The Agents of Fear

Happy Halloween, folks! Well, there’s a day to go, but at least I’m not saying this in late September. Anyway, I didn’t think I was going to write anything for Halloween this year (and let it be known that no, I’m not doing NaNoWriMo, even though I thought about it because my decidedly non-author friend is planning to do it, but I’ve got enough on my plate as it is trying to wrap up Love&Darkness and maintain a 4.0 GPA at the same time), but my muse struck me the other day, and I came up with this one in about 24 hours. It’s my attempt to write a “creepypasta”-style story, so fans of that quasi-genre will notice some familar tropes.

The Agents of Fear


So like I said, there’s a plethora of creative writing-related opportunities around Seattle, but the principal ones so far for me have been right on campus. For one, there’s the quarterly sci-fi/fantasy journal AU (to which I will be submitting a brand-new, thematically-relevant story within a week), as well as the more general Bricolage, but there’s also two groups: The unfortunately-abbreviated English honor society Sigma Tau Delta–a formal, albeit currently quite small closed club–and the casual gang of literary geeks that is “Write Away!” So far, the latter has been great; I’ve only been to one complete meeting so far (and due to a scheduling conflict, I’ll be missing yet another next week), but the camaraderie is splendid and the trio of prompts we’re set to work off of each time produce some remarkable stuff. There’s no criticism involved, but that’s okay–there’ll be no shortage of that in my actual English classes!

Anyway, the point: At yesternight’s meeting, the middle prompt was intended to be based on whatever “inspiration” we happened to have, though the time was prefaced with a pair of videos of performance poet Sarah Kay (if you like yourself some deep free-verse in front of a mike, check her out on YouTube by all means). Afterwards, I learned that some people continued their prompt from the first exercise, and some people either zeroed in on a very specific part I didn’t catch right away or just did their own thing, but I tried to work based on a synthesis of the two poems she performed. One was about the California wildfires, another was about desperately-written postcards. I thought about it, and… I came up with the attached poem.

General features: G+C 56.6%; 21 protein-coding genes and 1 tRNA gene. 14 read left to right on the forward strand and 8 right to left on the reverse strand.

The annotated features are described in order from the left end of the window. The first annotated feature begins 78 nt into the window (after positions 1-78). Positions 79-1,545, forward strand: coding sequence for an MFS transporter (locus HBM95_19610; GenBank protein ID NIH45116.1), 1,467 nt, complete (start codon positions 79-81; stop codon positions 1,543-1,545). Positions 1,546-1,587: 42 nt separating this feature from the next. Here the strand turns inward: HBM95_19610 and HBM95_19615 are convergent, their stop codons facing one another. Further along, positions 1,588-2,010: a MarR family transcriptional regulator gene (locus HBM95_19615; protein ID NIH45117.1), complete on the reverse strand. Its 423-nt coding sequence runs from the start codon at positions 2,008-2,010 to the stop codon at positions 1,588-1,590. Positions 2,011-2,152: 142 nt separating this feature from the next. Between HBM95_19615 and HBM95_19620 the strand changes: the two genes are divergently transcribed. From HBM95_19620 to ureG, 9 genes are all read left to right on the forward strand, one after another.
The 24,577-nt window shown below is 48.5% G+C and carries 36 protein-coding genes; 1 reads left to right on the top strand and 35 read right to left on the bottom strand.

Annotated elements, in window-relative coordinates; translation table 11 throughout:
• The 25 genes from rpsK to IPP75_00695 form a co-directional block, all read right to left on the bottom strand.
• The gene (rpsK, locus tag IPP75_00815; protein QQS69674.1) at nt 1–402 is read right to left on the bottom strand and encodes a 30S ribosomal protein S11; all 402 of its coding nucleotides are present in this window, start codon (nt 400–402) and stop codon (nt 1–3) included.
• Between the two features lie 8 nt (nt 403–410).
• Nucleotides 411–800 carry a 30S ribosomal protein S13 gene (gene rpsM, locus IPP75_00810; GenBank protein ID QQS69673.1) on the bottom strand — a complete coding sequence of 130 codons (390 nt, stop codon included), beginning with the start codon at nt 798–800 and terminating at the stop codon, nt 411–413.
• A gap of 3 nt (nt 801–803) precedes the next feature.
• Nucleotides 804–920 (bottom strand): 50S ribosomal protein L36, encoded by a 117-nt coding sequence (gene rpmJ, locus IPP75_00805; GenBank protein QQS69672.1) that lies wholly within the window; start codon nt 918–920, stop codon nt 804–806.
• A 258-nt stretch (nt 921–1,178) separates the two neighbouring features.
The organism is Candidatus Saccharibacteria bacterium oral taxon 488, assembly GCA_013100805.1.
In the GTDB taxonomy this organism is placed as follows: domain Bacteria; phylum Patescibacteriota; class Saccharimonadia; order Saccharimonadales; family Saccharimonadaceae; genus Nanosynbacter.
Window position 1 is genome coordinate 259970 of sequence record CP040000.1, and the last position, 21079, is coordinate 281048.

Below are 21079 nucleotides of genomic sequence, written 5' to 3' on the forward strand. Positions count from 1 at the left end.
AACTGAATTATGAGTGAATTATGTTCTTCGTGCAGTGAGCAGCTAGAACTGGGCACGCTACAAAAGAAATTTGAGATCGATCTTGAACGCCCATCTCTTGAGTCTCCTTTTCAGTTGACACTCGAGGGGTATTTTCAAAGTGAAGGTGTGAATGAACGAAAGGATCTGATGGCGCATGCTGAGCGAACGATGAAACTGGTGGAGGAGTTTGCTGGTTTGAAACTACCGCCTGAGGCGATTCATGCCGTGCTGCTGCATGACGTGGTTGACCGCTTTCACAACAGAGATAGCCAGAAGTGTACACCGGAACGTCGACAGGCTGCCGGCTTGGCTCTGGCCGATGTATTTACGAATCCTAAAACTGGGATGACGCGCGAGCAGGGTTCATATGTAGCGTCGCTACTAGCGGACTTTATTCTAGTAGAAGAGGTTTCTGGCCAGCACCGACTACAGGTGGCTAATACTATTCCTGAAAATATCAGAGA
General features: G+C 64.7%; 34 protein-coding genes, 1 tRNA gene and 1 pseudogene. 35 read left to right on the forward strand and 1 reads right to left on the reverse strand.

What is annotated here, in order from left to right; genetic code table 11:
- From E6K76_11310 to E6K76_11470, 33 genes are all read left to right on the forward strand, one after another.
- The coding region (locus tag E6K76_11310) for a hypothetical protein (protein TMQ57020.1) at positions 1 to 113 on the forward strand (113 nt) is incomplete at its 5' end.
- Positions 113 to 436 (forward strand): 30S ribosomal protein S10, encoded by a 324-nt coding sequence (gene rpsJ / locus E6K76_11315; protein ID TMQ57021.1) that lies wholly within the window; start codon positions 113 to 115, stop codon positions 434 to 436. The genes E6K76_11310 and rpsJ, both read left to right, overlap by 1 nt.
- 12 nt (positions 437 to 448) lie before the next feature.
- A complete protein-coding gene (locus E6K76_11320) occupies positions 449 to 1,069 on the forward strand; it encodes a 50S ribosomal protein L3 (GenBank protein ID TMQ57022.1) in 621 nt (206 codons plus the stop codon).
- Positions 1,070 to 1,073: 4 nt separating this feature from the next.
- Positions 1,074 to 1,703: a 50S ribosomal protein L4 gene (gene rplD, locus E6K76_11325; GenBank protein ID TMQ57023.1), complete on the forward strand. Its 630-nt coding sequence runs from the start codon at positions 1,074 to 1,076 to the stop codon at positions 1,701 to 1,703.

Note: I did give it some editing afterwards, and since I also felt a little uncomfortable about it being composed in my pet rhyming structure, about my pet subject matter (even though it was largely stream-of-consciousness at first, and we had 20 minutes), I… embellished it a bit.


Spreading the Word

So I’m about a week and-a-half into my residence in the… interesting city of Seattle. It’s liberating (well, liberal, at least), but I’m rapidly missing a lot of things I used to take for granted back at the old homestead. Still, there’s one undeniable bright side: With this shift from small-town living comes a much broader set of opportunities to get the word out about my writing!

To that end, I’ve come up with a promotional “card” of sorts for Love&Darkness,  which you can view below… (lo-fi version–sorry, but the original wouldn’t upload)


What’ll I do with it? Well, to be honest, I’m still working on that. Aesthetically, I couldn’t really fit my website and Twitter page (yes, I have one now! @TrevorNWhite) on the front, so the first set of four I made as a test run have them written on the back in pen–so that kind of suggests a lean towards passing them out. Then again, every light post and utility pole on my block is plastered in utterly obtuse stickers, so I suppose vague marketing is fine as well. Besides, I don’t want to end up like the half-a-dozen people I try to avoid making eye contact with on the street, selling trial offers of this or begging for that. In any case, there’s a variety of writing-related clubs, literary journals, and art houses with scheduled readings in the neighborhood, so I’ll be employing those as best I can.